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Pan, From Lieutenant Thomas Glahn's Papers Paperback – 1990

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Product Details

  • Paperback: 192 pages
  • Publisher: Farrar, Straus & Giroux; 27th Printing edition (1990)
  • ASIN: B002VZSPXQ
  • Shipping Weight: 6.1 ounces
  • Average Customer Review: 4.6 out of 5 stars  See all reviews (8 customer reviews)
  • Amazon Best Sellers Rank: #12,791,949 in Books (See Top 100 in Books)

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Most Helpful Customer Reviews

2 of 2 people found the following review helpful By A Customer on March 12, 1998
Format: Paperback
The only think I regret in "Pan" is that it ends so quickly. A true masterpiece, with love and nature touching everything. A hymn to life, to the North, to women and to the men who are strong enough to leave the path set by society and leave the life they want. How could anyone write so well? In Norwegian must be even better, although this could be hardly believed!
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1 of 1 people found the following review helpful By Bryan Byrd on December 22, 2008
Format: Paperback
I can only wish I were clever enough to absorb the full depth of this surprising novel in one reading. Instead, I look forward to revisiting this short work again, to see if my initial impressions hold up or change over time.

The Nobel Prize winning Norwegian author Knut Hamsum published Pan in 1894, though I only found that out after I'd finished. As I was reading it, it had felt as though it belonged to the early to middle part of the 20th century. Regardless, its themes are not restricted to any time or place.

No synopsis can really do this novel justice, since I feel the structure was simply a way for Hamsun to express some deeper psychological states - and I believe the title is the first clue that this is what he was trying to do. Very simply put, it is the story of a man, Lt. Glahn, who spends a summer in a rural part of Norway hunting and communing with the woods, who then becomes enamored of a local girl. The novel is written as though it is Glahn's memoir, recorded two years after the fact and spurred by a gift in the mail. The local girl that he'd fallen in love with, Edvarda, is an adept at the cat and mouse game of infatuation, and by toying with the Lt., events are set in motion that lead him into a kind of psychosis.

The spare descriptions of the characters leave them open for broader interpretations, and I think it was Hamsun's intention that they represent archetype figures. The same is true of the natural scenes that Hamsun's narrator _does_ go out of his way to describe, down to the tiniest aspect. In one sense this may be read as a catalog of the flora and fauna of the region, but in another, it is the landscape of Lt. Glahn's mind, and a clue as to just how disturbed he is.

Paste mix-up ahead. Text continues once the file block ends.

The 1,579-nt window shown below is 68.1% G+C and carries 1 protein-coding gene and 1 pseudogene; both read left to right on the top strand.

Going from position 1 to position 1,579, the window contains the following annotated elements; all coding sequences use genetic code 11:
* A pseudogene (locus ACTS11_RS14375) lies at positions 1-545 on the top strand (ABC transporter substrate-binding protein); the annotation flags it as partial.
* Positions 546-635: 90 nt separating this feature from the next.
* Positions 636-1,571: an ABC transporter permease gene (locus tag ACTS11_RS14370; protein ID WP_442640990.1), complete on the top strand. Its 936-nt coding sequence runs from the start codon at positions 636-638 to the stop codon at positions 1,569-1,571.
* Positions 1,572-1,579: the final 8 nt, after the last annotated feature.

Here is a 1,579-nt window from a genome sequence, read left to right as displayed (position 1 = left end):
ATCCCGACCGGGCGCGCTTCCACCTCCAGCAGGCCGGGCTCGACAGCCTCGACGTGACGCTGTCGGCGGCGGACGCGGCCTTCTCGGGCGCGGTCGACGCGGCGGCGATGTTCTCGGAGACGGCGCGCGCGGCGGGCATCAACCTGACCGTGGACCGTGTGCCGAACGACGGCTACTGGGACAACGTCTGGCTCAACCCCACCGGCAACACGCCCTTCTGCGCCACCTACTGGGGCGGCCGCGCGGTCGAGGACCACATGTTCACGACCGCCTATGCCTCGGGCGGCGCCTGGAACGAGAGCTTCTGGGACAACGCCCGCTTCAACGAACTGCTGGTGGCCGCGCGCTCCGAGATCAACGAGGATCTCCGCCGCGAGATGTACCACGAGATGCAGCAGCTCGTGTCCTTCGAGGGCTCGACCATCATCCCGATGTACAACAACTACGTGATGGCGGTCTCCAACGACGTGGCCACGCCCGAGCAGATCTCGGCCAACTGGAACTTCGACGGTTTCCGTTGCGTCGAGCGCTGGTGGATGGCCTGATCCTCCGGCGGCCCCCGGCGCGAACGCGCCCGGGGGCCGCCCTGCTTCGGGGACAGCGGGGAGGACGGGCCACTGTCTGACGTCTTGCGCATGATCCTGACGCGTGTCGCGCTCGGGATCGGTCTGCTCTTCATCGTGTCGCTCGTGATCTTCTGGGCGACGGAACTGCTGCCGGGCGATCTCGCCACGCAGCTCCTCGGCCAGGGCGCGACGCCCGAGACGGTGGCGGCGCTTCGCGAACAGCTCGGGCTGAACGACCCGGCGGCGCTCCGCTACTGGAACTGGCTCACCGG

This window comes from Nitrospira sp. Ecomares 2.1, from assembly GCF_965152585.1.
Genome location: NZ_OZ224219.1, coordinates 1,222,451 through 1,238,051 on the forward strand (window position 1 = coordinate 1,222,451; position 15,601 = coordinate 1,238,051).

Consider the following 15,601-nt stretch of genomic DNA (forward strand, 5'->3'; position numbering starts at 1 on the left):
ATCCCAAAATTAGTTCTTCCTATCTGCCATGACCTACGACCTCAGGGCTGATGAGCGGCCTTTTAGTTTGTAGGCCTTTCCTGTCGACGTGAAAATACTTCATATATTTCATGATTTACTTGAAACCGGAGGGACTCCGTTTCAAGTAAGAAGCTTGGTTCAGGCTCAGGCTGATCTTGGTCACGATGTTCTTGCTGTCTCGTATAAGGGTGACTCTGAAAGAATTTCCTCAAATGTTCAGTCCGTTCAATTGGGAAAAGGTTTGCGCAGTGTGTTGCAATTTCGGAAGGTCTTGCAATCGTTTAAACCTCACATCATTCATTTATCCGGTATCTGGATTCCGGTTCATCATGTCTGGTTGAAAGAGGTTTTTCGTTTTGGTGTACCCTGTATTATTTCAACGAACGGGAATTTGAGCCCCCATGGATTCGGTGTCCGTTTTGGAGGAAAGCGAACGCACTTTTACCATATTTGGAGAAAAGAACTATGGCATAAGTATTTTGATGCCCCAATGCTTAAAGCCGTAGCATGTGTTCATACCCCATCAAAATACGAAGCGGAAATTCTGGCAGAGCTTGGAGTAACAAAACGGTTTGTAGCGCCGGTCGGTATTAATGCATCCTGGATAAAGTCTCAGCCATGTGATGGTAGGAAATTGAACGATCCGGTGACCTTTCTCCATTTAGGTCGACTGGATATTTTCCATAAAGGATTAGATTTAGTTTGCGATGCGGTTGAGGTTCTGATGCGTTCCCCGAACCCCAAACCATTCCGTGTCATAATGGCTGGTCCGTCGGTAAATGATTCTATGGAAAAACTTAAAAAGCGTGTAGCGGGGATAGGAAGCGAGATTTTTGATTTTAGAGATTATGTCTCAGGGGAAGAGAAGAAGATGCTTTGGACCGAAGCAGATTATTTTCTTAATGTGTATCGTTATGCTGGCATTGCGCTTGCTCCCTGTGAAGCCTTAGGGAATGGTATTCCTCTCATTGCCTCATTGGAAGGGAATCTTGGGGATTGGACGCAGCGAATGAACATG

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1 of 1 people found the following review helpful By Bschwab2@aol.com on January 20, 1998
Format: Paperback
I greatly admired Hamsun's ability to make me taste his chief character's latent self-concept when it is dragged to the surface(and through the mud?) by interest in, competition for, a capricious woman. His spare writing style gave only enough detail to prompt my brain to fill in the emotions from my own reservoir and squirm with unhappy recognition. Wouldn't we all love to think that we are best described by our affections for and from our dog?
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By B Brown on February 11, 2004
Format: Paperback
In Greek mythology, Pan, the God of wilderness, is depicted as having a human torso and head with a goat's horns, ears and legs. This book centers around the story of one Lieutenant Glahn's sojourn to the Norwegian countryside as he lives in a remote cabin on the edge of the forest. Not much there you might think, but this book is less visible action than of the currents in the mind.
This isn't to say that what does occur is boring-in fact some of the acts are almost overwhelming at the end-but the action, like Hamsun's more famous novel Hunger, ultimately is an inward happening. It is when Glahn falls for local heartthrob Edvarda that the book moves away from its meditative beginnings and into the intensity of feeling found in Hunger. Soon it is this love-embraced, unrequited, and scorned-that consumes everything in the vain, but intensely perceptive Lieutenant Glahn.
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